What are the top priorities for executives as they work to improve the practice of IT risk and control performance? Steve Schlegel (Managing Director, Deloitte & Touche, LLP) moderates a lively discussion between Bill Bowman (Chief Information Security Officer at Emburse), Greg Keches (Information Security Director at Boston Consulting Group), and Jonathan Shih (Director of Enterprise Cybersecurity Risk Compliance and Resilience at Aptiv) that covers:
- Risk identification and assessment processes.
- Building and operating your program to address those risks.
- Conveying the mission and brand of your organization internally.
Watch the full conversation, and read the can’t-miss highlights below.
How have you seen IT risk and control change over the past few years, and how do you see it continuing to evolve?
Bill Bowman, Emburse: Emburse handles financial data. We are materially responsible for our client’s ability to report their financials. Thus, we want to make sure our SOC audits are all done correctly. Having those relationships with the regulators and with internal counsel and external counsel so you can understand what’s going on in that space is critically important. Another critical component is people. Making sure that we can have this collective conversation around the initiatives for our organization, what our customers need, what our regulators need, and how we can leverage different controls to help grow the organization.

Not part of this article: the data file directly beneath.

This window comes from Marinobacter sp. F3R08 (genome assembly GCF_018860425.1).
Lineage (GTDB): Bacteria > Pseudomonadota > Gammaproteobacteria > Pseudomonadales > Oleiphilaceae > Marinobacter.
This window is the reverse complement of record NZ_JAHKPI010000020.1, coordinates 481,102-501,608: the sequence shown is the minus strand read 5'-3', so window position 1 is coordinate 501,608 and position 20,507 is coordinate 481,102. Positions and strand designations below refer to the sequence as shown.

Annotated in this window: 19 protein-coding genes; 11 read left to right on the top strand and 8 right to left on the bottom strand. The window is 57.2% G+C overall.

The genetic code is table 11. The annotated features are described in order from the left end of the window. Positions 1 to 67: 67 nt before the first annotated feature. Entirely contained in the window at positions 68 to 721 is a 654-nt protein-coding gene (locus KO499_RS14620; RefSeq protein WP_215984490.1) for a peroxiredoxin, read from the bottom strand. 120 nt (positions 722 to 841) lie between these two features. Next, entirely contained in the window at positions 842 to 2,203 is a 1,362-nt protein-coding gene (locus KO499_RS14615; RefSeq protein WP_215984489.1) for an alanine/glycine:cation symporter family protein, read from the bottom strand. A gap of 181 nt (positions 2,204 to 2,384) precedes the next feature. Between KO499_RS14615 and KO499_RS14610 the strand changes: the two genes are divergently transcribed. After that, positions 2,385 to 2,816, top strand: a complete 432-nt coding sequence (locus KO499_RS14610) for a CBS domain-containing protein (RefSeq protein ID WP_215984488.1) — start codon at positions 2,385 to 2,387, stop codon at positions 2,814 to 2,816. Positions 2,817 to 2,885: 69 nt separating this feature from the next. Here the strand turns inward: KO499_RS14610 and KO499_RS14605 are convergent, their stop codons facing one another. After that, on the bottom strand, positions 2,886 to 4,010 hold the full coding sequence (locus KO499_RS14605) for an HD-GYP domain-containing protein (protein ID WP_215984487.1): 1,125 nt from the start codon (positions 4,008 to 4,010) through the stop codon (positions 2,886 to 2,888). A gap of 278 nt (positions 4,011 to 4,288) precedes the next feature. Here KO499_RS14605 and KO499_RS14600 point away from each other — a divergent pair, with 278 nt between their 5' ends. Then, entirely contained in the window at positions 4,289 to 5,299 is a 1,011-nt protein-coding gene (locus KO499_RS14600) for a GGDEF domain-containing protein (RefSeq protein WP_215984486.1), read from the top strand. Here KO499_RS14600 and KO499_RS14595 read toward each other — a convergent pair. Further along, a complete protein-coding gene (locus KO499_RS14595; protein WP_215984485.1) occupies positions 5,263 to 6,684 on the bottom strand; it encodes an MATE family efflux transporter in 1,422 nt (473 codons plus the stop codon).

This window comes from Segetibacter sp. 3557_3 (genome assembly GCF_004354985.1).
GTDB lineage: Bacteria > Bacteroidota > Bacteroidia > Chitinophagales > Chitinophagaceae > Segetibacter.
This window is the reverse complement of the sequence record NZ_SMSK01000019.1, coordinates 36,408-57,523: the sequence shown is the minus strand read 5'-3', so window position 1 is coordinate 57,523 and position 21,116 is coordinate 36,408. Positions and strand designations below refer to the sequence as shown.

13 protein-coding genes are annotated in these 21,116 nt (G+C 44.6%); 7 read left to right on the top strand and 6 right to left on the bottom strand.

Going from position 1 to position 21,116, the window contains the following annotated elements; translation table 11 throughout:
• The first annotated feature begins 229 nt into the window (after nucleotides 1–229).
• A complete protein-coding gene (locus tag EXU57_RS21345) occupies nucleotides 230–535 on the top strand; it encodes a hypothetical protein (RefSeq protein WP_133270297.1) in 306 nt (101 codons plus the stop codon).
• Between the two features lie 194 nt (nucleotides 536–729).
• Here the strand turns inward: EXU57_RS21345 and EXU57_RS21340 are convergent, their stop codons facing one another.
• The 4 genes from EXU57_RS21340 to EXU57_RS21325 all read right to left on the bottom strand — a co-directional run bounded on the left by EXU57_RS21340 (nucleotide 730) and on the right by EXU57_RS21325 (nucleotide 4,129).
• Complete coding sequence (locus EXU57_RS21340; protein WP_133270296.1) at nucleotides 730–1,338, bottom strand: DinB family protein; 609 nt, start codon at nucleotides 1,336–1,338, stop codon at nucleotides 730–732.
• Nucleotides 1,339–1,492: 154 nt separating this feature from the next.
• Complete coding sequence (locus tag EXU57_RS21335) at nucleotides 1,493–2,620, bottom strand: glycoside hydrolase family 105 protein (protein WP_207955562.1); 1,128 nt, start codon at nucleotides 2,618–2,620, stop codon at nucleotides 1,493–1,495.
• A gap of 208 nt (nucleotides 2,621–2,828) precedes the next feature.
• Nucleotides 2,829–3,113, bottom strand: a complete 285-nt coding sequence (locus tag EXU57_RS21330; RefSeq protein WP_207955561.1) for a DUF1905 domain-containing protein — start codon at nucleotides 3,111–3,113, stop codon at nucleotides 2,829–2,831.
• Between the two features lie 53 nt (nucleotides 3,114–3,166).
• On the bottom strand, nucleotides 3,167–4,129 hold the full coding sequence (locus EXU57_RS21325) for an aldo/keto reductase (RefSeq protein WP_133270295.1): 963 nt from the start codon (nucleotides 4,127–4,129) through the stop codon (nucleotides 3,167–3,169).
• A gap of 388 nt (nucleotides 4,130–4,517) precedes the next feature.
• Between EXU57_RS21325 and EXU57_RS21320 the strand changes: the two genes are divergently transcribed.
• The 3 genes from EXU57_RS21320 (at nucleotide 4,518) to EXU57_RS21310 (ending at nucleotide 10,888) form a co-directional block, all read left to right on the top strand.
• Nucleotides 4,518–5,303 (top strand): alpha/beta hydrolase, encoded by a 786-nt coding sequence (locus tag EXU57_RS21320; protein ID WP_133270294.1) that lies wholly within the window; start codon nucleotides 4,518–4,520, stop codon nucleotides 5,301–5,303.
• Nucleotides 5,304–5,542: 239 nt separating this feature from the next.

Jonathan Shih, Aptiv: A big part of it is partnering with the business to understand what they’re trying to drive from a revenue perspective. That also tailors what you do from a security investment standpoint.
Greg Keches, Boston Consulting Group: IT compliance isn’t a rote methodology anymore. It’s a real, hard process that we need to explain to leadership that there’s no such thing as zero risk, there are no monolithic control improvements. We need to all work together as a team to show threat models and show how telemetry leads to good results.